Dr. Kevin Yip on Minimising The Risk of Osteoporosis

A recent contribution by Dr. Kevin Yip for an article written by the team at Great Eastern’s health portal.

The Bare Bones of Health

When your mother nagged you to eat your broccoli, she was right in more ways than she knew. Besides its cancer-fighting properties, the cruciferous vegetable helps the body store calcium in the bones to make them denser.

Storing calcium is important to keep our bones strong. Strong bones aren’t only less prone to breaking, but also offer a stable support structure for muscles and the body. If there isn’t enough calcium in the diet, the body takes calcium from the bones, causing bones to become weak and thin. As we age, bones also lose the ability to retain calcium, leading to a brittle bone condition known as osteoporosis that increased the risk of fractures in the hip, spine, and wrist.

According to the Health Promotion Board, the cases of hip fractures in Singapore over the last 30 years have increased five times in women aged 50 and above. In men, the rate of hip fractures has risen 1.5 times in men of the same age group. This is a worrying trend as hip fractures in the elderly increase the risk of being bed ridden or immobile and studies indicate that one in every five elderly people with osteoporotic hip fracture die within a year.

‘Bank’ your bones

Taking care of our bones from a young age helps to minimise the risk of osteoporosis. Just as a young child keeps a piggy bank to save coins, our young bones have their own “calcium bank account” that stores as much calcium as possible during the teenage years to help reach a peak bone mass. This bank account closes after the age of 18 and we are no longer able to add any more calcium to our bones, but maintain what is already deposited.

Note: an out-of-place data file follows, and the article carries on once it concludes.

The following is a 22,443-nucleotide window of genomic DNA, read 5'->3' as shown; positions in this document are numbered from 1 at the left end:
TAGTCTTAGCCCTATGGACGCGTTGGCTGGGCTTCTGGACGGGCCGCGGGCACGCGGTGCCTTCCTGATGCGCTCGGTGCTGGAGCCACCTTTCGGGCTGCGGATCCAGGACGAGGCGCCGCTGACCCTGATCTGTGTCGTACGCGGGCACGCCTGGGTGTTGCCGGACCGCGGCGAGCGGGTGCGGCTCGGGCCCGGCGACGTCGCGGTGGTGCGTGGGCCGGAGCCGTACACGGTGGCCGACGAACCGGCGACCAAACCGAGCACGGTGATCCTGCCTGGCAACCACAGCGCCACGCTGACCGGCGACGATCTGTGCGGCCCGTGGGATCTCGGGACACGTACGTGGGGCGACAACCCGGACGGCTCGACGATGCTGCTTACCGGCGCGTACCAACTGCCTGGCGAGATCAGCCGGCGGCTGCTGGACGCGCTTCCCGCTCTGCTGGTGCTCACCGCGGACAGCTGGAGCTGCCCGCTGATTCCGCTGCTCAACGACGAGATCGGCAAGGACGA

To prevent the body from making too many withdrawals from our bone bank and causing a deficit that leads to osteoporosis, our diets need to maintain adequate calcium intake. Apart from dairy products which may not be suitable for the lactose intolerant, Dr Kevin Yip from the Singapore Sports and Orthopaedic Clinic suggests other calcium-rich foods such as fish with soft bones (sardines) or tofu. To maximise calcium absorption, avoid eating too much protein or salt, as large quantities of these are related to a loss of calcium.

Even with a calcium-enriched diet, our body cannot absorb the calcium consumed unless it gets enough vitamin D. Inadequate vitamin D in the body contributes to bone loss and hinders efforts to combat osteoporosis. The best way to obtain sufficient vitamin D is 30-minutes of outdoor sunshine a day.

Exercise can also help, especially resistance exercises such as weight training, Tai Chi and stair-climbing – all load-bearing low impact activities that make you move against gravity and thus build up bone density.

Smoking and excessive alcohol should also be avoided. Excessive drinking can reduce bone formation, while the chemicals in cigarettes are bad for the bone cells. In women especially, smoking can prevent oestrogen from protecting the bones.

Doing health checkups on the bones is also important. Effective treatment or prevention of osteoporosis can only take place only when a person knows if he or she is at risk for it.

Because women are more prone to osteoporosis after the age of 40, Dr Yip recommends women to do a regular Bone Mineral Density scan. The importance of screening is all the more important because osteoporosis is also known as the “silent disease” that occurs without obvious symptoms and draws attention only when a bone is broken. “Most alarmingly, osteoporosis can cause sudden fractures during everyday activities that would not have otherwise affected normal bone …This is where the danger lies, as most people would not know about their osteoporotic condition until a major fracture occurs, often with devastating effects,” said Dr Yip.

Original article at The Live Great Health & Wellness Portal.

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